STORIES FROM PAFA
A Fine Art School for a Digital Career
For a traditional fine arts school, Kaisha Dukes (BFA ’20) wasn’t expecting much when it came to digital offerings and classes at PAFA.
“I thought we were just going to talk about what it meant to photograph your work correctly and learn how to fix it up a little bit in Photoshop, and that would be the end of the conversation,” she said.
The third-year Illustration student said she was pleasantly surprised when she visited PAFA on a class trip in high school.
“The 3-D program PAFA has, I was like, ‘Wow, I have that to utilize,’ it was really cool,” Dukes said. “I did not expect teachers to come in and teach us how to use Illustrator.”
Her first year, the foundation year, gave Dukes the opportunity to take classes in every discipline. But she was drawn to the Illustration department, in part because of her love of gaming.
“I’ve always wanted to do digital art because I play video games,” she said. “Beforehand I was doing a lot of cartoony stuff, traditionally by hand and now I can do art like that.”
She hopes to one-day work for a video game company like Nintendo or Ubisoft, designing characters for the games she likes to play. Studying at PAFA is getting Dukes ready for a commercial art career.
Illustration department chair Jessica Abel strives to create a learning environment that not only gives students artistic skills but business acumen too.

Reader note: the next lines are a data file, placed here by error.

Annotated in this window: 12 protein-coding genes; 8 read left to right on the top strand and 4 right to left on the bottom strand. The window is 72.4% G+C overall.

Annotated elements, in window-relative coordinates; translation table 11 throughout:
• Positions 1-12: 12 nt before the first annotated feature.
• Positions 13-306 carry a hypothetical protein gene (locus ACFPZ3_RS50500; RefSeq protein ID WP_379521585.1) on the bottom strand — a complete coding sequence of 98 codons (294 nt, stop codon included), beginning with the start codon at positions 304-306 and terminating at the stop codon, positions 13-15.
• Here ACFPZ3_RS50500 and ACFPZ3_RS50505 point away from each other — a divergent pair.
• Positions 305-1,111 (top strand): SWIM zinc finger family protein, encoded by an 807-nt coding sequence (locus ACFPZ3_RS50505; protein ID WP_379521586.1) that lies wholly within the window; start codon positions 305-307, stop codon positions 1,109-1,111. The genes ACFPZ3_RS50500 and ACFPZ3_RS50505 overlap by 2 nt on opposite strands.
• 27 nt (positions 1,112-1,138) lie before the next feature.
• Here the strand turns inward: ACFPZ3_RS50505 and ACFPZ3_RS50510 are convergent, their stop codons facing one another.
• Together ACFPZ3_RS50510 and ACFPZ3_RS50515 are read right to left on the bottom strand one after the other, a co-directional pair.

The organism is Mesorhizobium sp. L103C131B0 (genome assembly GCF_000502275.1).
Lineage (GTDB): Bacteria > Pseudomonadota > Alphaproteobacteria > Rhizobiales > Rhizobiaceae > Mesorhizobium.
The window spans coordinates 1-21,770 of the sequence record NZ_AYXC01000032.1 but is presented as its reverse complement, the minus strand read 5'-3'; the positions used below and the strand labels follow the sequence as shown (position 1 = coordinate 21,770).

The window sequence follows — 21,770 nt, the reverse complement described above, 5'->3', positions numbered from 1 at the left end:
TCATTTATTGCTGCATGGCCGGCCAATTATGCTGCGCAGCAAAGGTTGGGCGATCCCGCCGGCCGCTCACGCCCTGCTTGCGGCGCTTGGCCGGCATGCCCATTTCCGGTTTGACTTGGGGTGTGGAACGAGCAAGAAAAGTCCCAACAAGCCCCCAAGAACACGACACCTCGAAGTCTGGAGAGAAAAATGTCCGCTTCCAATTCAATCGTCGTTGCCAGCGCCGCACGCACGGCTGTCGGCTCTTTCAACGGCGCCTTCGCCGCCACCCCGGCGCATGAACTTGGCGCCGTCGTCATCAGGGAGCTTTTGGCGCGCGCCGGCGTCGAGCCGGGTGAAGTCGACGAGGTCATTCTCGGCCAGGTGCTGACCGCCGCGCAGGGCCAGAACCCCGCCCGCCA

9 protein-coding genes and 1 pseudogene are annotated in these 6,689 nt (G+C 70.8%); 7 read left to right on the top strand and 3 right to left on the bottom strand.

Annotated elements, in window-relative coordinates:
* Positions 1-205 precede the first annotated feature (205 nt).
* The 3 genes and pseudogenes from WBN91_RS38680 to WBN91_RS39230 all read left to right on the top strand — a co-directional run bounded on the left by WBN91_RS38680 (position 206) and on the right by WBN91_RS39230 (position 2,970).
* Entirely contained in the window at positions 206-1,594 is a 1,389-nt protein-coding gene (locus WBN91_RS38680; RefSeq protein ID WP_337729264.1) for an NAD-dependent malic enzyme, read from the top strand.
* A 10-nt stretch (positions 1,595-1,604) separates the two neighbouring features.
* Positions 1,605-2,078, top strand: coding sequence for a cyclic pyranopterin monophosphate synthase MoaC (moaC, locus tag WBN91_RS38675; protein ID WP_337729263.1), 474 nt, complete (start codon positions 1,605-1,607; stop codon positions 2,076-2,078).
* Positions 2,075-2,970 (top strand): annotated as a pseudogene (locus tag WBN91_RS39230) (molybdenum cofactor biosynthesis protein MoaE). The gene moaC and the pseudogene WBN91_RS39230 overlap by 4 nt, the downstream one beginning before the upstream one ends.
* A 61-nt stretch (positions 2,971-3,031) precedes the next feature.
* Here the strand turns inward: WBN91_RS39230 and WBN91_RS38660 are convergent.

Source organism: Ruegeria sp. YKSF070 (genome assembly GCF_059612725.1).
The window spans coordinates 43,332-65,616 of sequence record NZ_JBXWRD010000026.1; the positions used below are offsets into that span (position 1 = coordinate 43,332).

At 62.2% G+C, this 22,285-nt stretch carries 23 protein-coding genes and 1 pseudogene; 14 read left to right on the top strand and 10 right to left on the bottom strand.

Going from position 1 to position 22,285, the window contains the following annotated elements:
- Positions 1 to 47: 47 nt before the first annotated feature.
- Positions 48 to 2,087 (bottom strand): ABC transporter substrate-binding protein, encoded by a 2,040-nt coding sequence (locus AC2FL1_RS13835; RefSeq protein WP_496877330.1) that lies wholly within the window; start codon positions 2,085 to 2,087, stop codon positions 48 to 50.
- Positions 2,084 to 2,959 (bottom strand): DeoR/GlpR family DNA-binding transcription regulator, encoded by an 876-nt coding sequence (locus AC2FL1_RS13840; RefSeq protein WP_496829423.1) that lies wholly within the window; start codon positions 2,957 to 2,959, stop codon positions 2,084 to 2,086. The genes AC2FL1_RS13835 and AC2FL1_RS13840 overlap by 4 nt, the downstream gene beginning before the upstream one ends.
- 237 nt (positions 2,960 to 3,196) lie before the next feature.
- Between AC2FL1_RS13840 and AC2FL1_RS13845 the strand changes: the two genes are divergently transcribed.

“In my business class we were talking about taxes and I had learned more than I had learned taking an economics class in high school,” Dukes said.
In her Illustration II class with Abel, Dukes is learning about editorial illustrations. Students are choosing published articles on the topic of their choice and then reaching out to the author for feedback on their illustration the student makes.
“This year all of my illustration classes with Jessica Abel are more about the commercial end of making art and I love it,” she said. “I love doing all of the fancy storytelling and conceptual stuff, but the to the point, editorial work is something I absolutely adore.”
Seeing the art her teachers make is also a learning opportunity for Dukes.
“If a teacher shows me their art I already know I can learn from them if a teacher never shows me their art I cannot learn anything from them,” she said. “I want to know what are you doing in your practice that you can show me, what can I take from your work and put it into mine.”
For Dukes, Abel and the other teachers in the illustration department have been role models for her to model a career off of.
“I was looking at the teachers who teach us and they have all of their requirements to teach and do illustrative practices,” Dukes said. “I want to have my life together like that, I want to be a put together working artist just like that.”